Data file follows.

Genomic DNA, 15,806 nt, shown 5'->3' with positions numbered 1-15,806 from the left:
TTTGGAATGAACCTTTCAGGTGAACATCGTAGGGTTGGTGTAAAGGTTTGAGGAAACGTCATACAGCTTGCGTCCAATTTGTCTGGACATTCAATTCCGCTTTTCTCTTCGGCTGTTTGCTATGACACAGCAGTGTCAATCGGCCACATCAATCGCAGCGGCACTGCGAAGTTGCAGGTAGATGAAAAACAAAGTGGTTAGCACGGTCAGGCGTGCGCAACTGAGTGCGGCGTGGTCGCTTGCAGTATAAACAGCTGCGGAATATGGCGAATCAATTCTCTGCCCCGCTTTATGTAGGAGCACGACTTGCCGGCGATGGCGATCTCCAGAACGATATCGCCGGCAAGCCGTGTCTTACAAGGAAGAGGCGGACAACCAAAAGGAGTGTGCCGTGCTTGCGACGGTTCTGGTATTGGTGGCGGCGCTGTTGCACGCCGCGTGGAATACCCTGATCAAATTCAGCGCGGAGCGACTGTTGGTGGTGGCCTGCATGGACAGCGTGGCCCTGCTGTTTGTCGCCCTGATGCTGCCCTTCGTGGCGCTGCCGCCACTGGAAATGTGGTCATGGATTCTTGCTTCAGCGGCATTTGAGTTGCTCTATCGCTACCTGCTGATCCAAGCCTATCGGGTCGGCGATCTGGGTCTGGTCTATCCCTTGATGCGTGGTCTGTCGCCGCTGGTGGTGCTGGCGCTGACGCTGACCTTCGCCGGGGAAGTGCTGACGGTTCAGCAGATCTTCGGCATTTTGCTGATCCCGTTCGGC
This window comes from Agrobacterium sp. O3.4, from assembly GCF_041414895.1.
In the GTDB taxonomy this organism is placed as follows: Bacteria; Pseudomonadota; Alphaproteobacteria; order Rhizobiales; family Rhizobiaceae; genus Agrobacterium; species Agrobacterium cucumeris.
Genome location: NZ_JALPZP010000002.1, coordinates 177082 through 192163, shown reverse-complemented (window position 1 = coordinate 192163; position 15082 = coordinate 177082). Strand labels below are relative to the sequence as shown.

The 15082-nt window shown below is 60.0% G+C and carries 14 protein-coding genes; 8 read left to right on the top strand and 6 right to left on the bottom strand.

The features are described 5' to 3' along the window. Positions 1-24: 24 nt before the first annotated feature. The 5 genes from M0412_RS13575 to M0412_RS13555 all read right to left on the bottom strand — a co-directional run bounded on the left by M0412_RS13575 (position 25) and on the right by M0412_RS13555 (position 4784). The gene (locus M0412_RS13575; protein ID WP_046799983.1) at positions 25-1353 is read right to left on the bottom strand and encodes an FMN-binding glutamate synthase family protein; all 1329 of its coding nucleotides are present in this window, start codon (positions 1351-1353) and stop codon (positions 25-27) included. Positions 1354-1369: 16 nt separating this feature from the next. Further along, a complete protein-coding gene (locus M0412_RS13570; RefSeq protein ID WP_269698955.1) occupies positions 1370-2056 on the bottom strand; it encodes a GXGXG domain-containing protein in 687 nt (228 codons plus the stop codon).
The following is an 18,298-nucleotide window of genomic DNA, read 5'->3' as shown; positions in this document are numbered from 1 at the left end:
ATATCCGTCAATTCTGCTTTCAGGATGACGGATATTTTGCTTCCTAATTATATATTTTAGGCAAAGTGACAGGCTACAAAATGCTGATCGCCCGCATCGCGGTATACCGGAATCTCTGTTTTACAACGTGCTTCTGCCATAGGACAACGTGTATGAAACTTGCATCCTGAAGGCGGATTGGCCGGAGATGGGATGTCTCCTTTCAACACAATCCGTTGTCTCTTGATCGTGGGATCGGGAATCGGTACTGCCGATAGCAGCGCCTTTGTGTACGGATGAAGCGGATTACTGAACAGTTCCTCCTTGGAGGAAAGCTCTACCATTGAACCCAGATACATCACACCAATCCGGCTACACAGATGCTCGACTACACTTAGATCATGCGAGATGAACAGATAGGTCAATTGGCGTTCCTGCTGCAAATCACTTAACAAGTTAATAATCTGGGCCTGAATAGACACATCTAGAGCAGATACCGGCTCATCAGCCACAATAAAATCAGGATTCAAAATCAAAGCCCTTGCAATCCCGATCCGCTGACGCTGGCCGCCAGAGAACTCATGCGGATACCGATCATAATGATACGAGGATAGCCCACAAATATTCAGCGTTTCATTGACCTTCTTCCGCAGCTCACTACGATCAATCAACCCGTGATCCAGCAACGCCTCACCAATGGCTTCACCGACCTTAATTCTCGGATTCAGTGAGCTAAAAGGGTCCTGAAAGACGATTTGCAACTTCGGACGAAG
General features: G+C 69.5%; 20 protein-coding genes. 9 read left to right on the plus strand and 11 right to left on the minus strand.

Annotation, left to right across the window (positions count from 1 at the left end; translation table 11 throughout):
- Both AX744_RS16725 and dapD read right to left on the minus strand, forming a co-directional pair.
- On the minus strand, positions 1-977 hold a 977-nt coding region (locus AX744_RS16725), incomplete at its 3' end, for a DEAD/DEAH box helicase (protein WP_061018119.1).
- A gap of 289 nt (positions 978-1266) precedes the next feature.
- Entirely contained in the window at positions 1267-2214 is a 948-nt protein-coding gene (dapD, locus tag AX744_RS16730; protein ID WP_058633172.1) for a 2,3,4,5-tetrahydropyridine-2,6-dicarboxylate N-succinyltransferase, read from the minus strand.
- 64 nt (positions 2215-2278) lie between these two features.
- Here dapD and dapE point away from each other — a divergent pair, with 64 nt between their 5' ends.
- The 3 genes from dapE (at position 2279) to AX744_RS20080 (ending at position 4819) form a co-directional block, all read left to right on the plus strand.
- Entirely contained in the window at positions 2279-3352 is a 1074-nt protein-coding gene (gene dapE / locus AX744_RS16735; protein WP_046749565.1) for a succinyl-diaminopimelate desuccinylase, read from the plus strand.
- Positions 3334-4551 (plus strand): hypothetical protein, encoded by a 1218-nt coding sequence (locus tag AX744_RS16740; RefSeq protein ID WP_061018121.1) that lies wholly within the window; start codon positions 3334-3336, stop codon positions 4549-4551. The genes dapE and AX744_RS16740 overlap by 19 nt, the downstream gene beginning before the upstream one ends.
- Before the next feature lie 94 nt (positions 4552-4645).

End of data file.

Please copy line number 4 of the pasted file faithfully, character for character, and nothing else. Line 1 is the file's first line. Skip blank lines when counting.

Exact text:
In the GTDB taxonomy this organism is placed as follows: Bacteria; Pseudomonadota; Alphaproteobacteria; order Rhizobiales; family Rhizobiaceae; genus Agrobacterium; species Agrobacterium cucumeris.